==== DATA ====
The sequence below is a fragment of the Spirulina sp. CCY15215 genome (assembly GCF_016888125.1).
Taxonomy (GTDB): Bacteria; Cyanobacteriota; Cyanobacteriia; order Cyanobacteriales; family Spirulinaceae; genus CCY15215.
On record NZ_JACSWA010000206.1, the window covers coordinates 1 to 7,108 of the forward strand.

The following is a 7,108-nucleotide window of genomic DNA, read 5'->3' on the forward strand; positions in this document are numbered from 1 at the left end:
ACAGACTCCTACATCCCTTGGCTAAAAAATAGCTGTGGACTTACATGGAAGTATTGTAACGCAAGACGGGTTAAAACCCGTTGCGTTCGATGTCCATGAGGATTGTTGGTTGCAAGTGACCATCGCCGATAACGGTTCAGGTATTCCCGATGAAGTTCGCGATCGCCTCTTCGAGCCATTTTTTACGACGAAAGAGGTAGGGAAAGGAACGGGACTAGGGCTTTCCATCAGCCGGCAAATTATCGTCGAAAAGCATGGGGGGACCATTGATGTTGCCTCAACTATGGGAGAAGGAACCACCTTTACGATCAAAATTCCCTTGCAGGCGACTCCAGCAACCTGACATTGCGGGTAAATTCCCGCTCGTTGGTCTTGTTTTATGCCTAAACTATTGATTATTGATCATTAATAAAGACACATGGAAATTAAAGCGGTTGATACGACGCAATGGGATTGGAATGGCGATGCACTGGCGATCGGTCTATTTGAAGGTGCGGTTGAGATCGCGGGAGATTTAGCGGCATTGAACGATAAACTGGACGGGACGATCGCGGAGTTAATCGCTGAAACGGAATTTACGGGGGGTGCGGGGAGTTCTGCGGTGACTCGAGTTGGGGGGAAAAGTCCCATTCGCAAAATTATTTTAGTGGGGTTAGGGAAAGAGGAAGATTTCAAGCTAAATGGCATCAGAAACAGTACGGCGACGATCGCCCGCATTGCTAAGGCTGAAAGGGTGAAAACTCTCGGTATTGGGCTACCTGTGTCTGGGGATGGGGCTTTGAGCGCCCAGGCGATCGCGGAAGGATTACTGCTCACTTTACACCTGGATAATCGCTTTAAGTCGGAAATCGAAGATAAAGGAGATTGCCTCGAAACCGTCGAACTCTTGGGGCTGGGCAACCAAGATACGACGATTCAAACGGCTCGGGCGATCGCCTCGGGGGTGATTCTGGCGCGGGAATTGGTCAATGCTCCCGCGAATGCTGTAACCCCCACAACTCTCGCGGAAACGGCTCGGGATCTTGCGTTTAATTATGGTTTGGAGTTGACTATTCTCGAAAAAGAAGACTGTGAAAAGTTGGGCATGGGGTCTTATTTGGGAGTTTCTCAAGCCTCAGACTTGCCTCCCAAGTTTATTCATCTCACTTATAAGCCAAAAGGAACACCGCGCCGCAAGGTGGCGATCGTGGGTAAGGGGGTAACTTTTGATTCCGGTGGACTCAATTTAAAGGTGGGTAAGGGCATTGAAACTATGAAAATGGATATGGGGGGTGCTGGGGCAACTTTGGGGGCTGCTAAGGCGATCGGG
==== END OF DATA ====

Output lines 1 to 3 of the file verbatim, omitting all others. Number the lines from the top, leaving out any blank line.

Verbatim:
The sequence below is a fragment of the Spirulina sp. CCY15215 genome (assembly GCF_016888125.1).
Taxonomy (GTDB): Bacteria; Cyanobacteriota; Cyanobacteriia; order Cyanobacteriales; family Spirulinaceae; genus CCY15215.
On record NZ_JACSWA010000206.1, the window covers coordinates 1 to 7,108 of the forward strand.